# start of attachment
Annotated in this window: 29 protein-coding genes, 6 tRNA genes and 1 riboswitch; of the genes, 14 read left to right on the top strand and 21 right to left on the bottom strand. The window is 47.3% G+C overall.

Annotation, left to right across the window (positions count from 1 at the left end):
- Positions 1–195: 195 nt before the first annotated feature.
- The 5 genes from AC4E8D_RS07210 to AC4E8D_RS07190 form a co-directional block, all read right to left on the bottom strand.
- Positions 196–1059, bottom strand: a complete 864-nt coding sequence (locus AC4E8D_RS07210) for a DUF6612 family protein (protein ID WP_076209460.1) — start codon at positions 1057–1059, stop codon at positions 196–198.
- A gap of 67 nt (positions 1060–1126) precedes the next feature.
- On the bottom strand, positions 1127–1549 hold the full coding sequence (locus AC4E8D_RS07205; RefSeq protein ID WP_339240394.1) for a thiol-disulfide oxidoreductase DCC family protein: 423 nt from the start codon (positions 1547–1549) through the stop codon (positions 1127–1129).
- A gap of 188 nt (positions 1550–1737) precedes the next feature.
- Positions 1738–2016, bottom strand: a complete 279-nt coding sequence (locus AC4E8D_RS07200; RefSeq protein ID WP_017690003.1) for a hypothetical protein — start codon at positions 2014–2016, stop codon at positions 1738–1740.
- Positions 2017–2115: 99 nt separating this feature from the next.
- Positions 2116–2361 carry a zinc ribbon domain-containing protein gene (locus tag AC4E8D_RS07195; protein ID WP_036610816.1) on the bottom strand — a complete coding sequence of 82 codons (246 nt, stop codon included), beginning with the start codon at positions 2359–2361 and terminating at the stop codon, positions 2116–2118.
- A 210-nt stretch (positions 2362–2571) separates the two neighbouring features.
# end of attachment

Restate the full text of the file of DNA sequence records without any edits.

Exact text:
Annotated in this window: 29 protein-coding genes, 6 tRNA genes and 1 riboswitch; of the genes, 14 read left to right on the top strand and 21 right to left on the bottom strand. The window is 47.3% G+C overall.

Annotation, left to right across the window (positions count from 1 at the left end):
- Positions 1–195: 195 nt before the first annotated feature.
- The 5 genes from AC4E8D_RS07210 to AC4E8D_RS07190 form a co-directional block, all read right to left on the bottom strand.
- Positions 196–1059, bottom strand: a complete 864-nt coding sequence (locus AC4E8D_RS07210) for a DUF6612 family protein (protein ID WP_076209460.1) — start codon at positions 1057–1059, stop codon at positions 196–198.
- A gap of 67 nt (positions 1060–1126) precedes the next feature.
- On the bottom strand, positions 1127–1549 hold the full coding sequence (locus AC4E8D_RS07205; RefSeq protein ID WP_339240394.1) for a thiol-disulfide oxidoreductase DCC family protein: 423 nt from the start codon (positions 1547–1549) through the stop codon (positions 1127–1129).
- A gap of 188 nt (positions 1550–1737) precedes the next feature.
- Positions 1738–2016, bottom strand: a complete 279-nt coding sequence (locus AC4E8D_RS07200; RefSeq protein ID WP_017690003.1) for a hypothetical protein — start codon at positions 2014–2016, stop codon at positions 1738–1740.
- Positions 2017–2115: 99 nt separating this feature from the next.
- Positions 2116–2361 carry a zinc ribbon domain-containing protein gene (locus tag AC4E8D_RS07195; protein ID WP_036610816.1) on the bottom strand — a complete coding sequence of 82 codons (246 nt, stop codon included), beginning with the start codon at positions 2359–2361 and terminating at the stop codon, positions 2116–2118.
- A 210-nt stretch (positions 2362–2571) separates the two neighbouring features.